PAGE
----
Coady International Institute: Global Indigenous Women Fellows Find Strength and Solidarity with Local Indigenous Women Leaders
Rosa Marina Flores Cruz (Global Change Leaders, 2018) and Shirley Kimmayong (Global Change Leaders, 2017) are on campus to complete an Indigenous women’s leadership fellowship at Coady International Institute.
“It’s an enriching experience to be back at Coady,” Shirley says.
From the Ifugao province in the Philippines, Shirley belongs to the Ifugao Indigenous group particularly Ayangan and Kalanguya. She uses her experience and skills as a communications professional to amplify Indigenous voices through writing, photography, video, and social media.
Rosa Marina is from Juchitán, Mexico, an Indigenous town in the state of Oaxaca. As an activist, she works toward the empowerment of Indigenous peoples, with a focus on women’s rights, land rights, agrarian rights, and environmental education.
In the early part of their fellowships, Rosa Marina and Shirley were welcomed into the classroom for Coady’s Indigenous Women in Community Leadership (IWCL) program for First Nations, Métis, and Inuit women in Canada. Following the program, they participated in the IWCL Alumni Gathering that welcomed approximately 100 Indigenous women leaders back to campus for an opportunity to come together, forge connections, collaborate, and amplify their impact.
“It’s really different because last year with the Global Change Leaders, the topics were more global,” Rosa Marina says. “Now, to have the opportunity to know all these women from different parts of the Indigenous communities in Canada, it’s totally different because it’s easy for us to share their experience and to feel their struggles.”
Both fellows were surprised to learn about the similarities in the plights of Indigenous peoples, particularly women, in their respective communities to those in the Canadian context in areas including land and territory rights, climate change, erasure of culture, increasing violence and injustice for Indigenous victims of violence.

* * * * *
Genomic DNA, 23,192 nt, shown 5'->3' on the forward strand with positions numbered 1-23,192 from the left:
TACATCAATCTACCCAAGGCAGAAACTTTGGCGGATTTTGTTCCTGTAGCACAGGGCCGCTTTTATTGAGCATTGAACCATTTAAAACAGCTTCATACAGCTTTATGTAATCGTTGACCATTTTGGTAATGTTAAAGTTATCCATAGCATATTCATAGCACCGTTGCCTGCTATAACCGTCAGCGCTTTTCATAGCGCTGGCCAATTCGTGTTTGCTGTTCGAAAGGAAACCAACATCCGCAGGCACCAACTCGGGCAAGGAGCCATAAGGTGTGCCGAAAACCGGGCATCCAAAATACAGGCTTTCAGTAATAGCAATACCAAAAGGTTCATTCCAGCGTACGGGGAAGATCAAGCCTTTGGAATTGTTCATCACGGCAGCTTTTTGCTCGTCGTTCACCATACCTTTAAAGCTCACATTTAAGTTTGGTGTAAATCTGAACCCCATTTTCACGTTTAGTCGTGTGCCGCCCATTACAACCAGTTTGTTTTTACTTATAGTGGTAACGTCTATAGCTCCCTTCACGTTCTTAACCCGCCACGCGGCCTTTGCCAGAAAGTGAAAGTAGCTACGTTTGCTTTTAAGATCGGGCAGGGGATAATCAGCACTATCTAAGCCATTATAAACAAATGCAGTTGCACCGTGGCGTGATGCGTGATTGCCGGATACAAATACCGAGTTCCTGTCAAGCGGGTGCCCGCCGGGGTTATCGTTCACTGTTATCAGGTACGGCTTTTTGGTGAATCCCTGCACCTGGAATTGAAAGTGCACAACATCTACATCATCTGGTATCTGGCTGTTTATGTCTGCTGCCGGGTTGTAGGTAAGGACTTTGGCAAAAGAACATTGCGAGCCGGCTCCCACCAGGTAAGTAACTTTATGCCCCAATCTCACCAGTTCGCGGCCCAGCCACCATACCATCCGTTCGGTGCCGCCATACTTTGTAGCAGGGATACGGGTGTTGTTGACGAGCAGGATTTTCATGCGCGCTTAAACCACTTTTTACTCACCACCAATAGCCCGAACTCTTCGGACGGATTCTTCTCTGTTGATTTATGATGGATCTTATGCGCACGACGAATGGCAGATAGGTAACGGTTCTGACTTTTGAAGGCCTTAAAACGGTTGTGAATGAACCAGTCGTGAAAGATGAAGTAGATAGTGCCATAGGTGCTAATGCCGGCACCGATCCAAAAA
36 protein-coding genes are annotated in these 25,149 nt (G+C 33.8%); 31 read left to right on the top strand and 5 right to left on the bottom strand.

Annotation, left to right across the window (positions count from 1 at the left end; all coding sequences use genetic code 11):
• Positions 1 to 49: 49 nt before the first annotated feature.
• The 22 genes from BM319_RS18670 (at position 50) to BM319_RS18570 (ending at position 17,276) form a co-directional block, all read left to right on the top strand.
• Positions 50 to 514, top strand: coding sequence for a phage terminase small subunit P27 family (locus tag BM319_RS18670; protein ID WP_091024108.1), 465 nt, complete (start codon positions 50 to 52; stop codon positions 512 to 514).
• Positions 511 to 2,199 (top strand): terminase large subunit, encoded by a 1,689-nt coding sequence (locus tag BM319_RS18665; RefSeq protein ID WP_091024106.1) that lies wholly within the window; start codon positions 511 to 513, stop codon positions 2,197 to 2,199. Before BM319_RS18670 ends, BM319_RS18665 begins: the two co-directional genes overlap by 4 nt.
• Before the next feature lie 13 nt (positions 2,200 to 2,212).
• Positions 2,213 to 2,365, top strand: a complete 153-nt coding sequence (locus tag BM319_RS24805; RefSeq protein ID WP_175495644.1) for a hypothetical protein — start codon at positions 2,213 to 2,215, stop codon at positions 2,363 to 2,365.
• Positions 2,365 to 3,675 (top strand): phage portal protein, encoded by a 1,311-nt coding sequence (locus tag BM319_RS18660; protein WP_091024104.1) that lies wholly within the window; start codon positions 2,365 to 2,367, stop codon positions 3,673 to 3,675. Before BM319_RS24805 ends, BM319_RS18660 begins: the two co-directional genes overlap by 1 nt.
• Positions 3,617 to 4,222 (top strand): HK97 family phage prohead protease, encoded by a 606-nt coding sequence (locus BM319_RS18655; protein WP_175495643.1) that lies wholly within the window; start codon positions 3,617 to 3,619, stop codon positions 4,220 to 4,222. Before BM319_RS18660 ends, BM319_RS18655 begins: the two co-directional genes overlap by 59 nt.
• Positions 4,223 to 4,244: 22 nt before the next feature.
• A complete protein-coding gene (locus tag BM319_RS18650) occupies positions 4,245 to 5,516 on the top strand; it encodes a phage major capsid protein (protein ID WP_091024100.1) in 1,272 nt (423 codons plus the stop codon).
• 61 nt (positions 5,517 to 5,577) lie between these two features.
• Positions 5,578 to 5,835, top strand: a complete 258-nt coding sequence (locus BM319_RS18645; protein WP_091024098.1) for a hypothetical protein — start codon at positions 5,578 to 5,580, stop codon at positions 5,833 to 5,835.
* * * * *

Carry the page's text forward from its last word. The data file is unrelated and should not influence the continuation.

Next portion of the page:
“It was almost like listening to the same things that I listen to at home but in English,” Rosa Marina says.
“The narrative that I had was broken in thinking that Indigenous peoples [in Canada] had a better life – better housing, better source of water, better access to roads, to social services – then realizing that it’s kind of the same in the Philippines,” Shirley says.
Shirley combats erasure of culture through an organization she created called Hagiyo that provides opportunities for Indigenous youth to become champions of their own culture through education, empowerment, and community engagement.
Reflecting on her experience with the Indigenous women in Canada she says, “What gives me hope is how they are trying in their own ways to pass Indigenous knowledge to younger generations.”
Rosa Marina was moved by the amount of pride that she witnessed.
“For us in Mexico, and in Latin America in general, the people are always trying to not look Indigenous so nobody knows that you’re Indigenous,” she says.
“To come here and to listen to the Indigenous people speak their language, and wear their ribbon skirts, and use their earrings, and say so proudly, ‘we are Indigenous’ – that’s the most amazing thing I learned here.”